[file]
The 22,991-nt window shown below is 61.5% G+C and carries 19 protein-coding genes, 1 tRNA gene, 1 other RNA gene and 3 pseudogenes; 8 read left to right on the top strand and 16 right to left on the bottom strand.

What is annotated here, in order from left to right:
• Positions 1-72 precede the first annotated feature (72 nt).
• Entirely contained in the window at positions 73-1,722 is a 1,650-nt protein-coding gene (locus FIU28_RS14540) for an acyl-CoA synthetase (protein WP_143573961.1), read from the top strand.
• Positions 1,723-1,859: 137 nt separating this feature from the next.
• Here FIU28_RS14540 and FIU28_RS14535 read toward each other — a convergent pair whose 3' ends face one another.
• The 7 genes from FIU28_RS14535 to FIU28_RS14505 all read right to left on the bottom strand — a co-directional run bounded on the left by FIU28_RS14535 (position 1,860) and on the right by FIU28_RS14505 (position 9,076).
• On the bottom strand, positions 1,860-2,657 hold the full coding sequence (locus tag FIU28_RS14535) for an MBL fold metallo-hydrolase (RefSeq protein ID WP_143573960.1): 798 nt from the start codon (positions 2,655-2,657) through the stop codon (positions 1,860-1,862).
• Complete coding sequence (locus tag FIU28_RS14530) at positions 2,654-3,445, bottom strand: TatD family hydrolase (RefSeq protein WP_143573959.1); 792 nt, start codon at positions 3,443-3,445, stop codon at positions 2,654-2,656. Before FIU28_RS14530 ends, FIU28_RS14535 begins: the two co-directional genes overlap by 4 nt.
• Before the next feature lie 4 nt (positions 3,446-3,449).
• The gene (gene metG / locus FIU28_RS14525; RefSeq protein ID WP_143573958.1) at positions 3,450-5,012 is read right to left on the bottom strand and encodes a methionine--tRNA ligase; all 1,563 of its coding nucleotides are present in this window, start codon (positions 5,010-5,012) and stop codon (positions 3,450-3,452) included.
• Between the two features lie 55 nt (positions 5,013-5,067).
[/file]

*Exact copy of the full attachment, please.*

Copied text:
The 22,991-nt window shown below is 61.5% G+C and carries 19 protein-coding genes, 1 tRNA gene, 1 other RNA gene and 3 pseudogenes; 8 read left to right on the top strand and 16 right to left on the bottom strand.

What is annotated here, in order from left to right:
• Positions 1-72 precede the first annotated feature (72 nt).
• Entirely contained in the window at positions 73-1,722 is a 1,650-nt protein-coding gene (locus FIU28_RS14540) for an acyl-CoA synthetase (protein WP_143573961.1), read from the top strand.
• Positions 1,723-1,859: 137 nt separating this feature from the next.
• Here FIU28_RS14540 and FIU28_RS14535 read toward each other — a convergent pair whose 3' ends face one another.
• The 7 genes from FIU28_RS14535 to FIU28_RS14505 all read right to left on the bottom strand — a co-directional run bounded on the left by FIU28_RS14535 (position 1,860) and on the right by FIU28_RS14505 (position 9,076).
• On the bottom strand, positions 1,860-2,657 hold the full coding sequence (locus tag FIU28_RS14535) for an MBL fold metallo-hydrolase (RefSeq protein ID WP_143573960.1): 798 nt from the start codon (positions 2,655-2,657) through the stop codon (positions 1,860-1,862).
• Complete coding sequence (locus tag FIU28_RS14530) at positions 2,654-3,445, bottom strand: TatD family hydrolase (RefSeq protein WP_143573959.1); 792 nt, start codon at positions 3,443-3,445, stop codon at positions 2,654-2,656. Before FIU28_RS14530 ends, FIU28_RS14535 begins: the two co-directional genes overlap by 4 nt.
• Before the next feature lie 4 nt (positions 3,446-3,449).
• The gene (gene metG / locus FIU28_RS14525; RefSeq protein ID WP_143573958.1) at positions 3,450-5,012 is read right to left on the bottom strand and encodes a methionine--tRNA ligase; all 1,563 of its coding nucleotides are present in this window, start codon (positions 5,010-5,012) and stop codon (positions 3,450-3,452) included.
• Between the two features lie 55 nt (positions 5,013-5,067).